Cite as: Keith M. Lundin, Lundin On Chapter 13, § 126.4, at ¶ ____, LundinOnChapter13.com (last visited __________).
Section 1329(c) imposes a duration limitation on the modified plan that is similar to but not exactly the same as the three- to five-year limitation on the original plan in § 1322(d).1 Section 1329(c) states that a modified plan “may not provide for payments over a period that expires after three years after the time that the first payment under the original confirmed plan was due, unless the court, for cause, approves a longer period, but the court may not approve a period that expires after five years after such time.”2 Section 1322(d) limits the duration of the original plan such that it “may not provide for payments over a period that is longer than three years, unless the court, for cause, approves a longer period, but the court may not approve a period that is longer than five years.”3
When is “the first payment under the original confirmed plan . . . due” for purposes of § 1329(c)? Several starting dates are possible. The first payment under the original confirmed plan may be the first payment required by § 1326—a payment that typically is due within 30 days of the filing of the original plan.4 The first payment under the original confirmed plan might be the first payment due after confirmation of the original plan.5 In jurisdictions that delay confirmation until after expiration of the claims bar date,6 this date may be five, six or more months after the filing of the case and half a year or more after the first payment was actually made consistent with § 1326. In jurisdictions that immediately issue an income deduction order at the filing of the case,7 the three- or five-year period might be counted from the date the first payment was due under the order.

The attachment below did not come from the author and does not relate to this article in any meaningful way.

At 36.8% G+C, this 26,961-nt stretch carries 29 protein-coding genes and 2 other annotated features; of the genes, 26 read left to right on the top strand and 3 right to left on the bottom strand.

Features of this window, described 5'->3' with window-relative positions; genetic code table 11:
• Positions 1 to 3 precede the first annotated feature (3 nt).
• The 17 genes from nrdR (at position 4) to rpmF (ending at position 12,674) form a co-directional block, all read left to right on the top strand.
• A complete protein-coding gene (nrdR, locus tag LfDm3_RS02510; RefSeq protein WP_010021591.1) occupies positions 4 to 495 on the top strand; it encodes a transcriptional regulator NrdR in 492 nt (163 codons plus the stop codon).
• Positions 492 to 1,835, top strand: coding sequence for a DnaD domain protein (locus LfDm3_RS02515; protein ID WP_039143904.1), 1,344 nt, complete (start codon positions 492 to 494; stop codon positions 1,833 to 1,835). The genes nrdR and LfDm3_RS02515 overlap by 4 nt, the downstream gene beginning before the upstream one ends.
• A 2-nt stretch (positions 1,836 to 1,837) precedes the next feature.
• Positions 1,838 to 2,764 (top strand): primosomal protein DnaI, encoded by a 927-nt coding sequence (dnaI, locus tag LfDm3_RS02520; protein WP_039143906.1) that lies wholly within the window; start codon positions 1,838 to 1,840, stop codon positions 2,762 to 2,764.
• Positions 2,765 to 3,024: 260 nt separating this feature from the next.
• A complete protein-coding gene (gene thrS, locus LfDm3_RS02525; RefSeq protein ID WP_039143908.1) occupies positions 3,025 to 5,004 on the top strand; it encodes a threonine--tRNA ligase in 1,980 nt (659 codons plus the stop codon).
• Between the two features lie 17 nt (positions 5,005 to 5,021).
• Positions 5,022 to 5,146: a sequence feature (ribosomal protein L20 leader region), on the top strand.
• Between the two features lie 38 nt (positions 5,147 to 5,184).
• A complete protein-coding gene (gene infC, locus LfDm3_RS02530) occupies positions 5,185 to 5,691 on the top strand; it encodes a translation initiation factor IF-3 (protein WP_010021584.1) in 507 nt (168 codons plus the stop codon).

The reported decisions fix no clear rule for counting the duration of a modified plan. In West v. Costen,8 the U.S. Court of Appeals for the Fourth Circuit parrots the statute that the five-year maximum permissible length of a modified Chapter 13 plan is counted from the date the first payment was due under the original confirmed plan. The opinion does not identify what date that is. In In re Eves,9 the court counts the duration of the modified plan from the date the first payment was due after confirmation of the original plan. The court declined to count from the date the first payment was made by the debtor and refused to count from the date that a preconfirmation payroll deduction order required payments to commence.